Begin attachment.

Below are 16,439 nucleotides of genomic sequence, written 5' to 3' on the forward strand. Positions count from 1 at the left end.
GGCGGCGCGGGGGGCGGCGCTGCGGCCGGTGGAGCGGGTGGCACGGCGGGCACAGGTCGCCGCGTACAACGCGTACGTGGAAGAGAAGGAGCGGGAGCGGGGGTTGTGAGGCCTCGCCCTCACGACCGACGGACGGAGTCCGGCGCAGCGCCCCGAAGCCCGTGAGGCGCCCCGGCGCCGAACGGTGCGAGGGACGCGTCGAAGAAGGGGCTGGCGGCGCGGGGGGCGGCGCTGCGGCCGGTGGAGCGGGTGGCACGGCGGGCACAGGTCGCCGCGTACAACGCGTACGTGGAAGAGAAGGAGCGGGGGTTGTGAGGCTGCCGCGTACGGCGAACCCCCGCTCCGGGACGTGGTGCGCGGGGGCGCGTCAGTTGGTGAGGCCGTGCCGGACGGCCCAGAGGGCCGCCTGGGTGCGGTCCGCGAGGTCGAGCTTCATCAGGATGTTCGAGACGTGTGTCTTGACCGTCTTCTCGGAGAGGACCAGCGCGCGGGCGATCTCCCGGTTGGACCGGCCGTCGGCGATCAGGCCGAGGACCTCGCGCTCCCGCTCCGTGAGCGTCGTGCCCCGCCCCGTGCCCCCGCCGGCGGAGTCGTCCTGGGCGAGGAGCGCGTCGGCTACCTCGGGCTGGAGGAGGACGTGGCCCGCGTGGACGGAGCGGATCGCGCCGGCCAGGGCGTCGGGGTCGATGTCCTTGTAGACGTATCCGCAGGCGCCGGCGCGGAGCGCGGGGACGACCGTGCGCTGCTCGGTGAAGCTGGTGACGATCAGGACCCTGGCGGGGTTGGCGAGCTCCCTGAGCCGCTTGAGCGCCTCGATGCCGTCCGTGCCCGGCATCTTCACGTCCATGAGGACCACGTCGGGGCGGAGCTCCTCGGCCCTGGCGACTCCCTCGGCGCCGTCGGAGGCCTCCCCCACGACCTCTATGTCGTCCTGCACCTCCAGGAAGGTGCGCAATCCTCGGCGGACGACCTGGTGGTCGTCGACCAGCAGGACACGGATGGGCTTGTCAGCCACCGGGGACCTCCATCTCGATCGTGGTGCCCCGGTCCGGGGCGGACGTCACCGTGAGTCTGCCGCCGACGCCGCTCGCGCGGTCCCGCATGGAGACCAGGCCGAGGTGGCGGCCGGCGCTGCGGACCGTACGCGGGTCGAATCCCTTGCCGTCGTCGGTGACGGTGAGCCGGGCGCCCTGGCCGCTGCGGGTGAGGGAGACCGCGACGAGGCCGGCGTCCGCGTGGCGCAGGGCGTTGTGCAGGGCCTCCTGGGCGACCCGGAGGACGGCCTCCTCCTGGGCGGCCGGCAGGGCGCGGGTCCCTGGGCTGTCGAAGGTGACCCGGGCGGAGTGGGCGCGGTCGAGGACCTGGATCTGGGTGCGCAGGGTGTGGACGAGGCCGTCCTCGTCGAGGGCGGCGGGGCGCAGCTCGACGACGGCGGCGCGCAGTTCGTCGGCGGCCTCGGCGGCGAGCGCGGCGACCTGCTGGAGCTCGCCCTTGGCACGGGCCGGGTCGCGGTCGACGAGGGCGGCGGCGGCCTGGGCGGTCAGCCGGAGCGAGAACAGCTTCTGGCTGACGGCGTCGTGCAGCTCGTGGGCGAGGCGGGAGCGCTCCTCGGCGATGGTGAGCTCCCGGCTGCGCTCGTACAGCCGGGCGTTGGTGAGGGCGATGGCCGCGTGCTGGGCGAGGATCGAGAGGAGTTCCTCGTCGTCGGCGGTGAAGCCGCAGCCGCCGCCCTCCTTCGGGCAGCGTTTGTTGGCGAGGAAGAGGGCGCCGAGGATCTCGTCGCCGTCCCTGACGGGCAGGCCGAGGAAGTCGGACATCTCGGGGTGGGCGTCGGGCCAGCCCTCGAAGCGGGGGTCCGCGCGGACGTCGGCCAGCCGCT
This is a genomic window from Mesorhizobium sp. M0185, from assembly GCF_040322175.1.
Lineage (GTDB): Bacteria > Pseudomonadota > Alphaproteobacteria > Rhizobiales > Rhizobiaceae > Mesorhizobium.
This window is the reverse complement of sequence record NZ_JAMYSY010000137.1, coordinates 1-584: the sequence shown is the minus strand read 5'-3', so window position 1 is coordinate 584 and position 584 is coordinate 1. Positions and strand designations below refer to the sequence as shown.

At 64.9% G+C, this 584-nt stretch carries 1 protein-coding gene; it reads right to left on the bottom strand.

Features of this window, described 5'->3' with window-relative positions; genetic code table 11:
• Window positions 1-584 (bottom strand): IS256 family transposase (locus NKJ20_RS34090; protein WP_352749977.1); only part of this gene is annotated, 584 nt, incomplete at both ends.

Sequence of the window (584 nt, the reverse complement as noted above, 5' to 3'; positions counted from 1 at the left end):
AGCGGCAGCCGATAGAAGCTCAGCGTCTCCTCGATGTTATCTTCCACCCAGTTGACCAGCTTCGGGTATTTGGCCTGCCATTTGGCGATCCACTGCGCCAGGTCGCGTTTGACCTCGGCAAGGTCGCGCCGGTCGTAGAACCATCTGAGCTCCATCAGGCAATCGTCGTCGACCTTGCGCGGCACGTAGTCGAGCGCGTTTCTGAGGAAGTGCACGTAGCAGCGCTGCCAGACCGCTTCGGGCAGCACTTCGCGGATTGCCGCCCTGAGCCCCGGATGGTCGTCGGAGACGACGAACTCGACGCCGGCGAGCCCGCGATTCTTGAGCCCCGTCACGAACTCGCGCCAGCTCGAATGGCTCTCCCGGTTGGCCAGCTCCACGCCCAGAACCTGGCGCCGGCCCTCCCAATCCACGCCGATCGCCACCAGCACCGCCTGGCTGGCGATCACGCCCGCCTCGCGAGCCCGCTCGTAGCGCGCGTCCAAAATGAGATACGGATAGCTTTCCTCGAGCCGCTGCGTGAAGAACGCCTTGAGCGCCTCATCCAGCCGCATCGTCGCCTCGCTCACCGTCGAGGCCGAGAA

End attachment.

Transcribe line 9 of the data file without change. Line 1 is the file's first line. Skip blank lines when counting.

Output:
Sequence of the window (584 nt, the reverse complement as noted above, 5' to 3'; positions counted from 1 at the left end):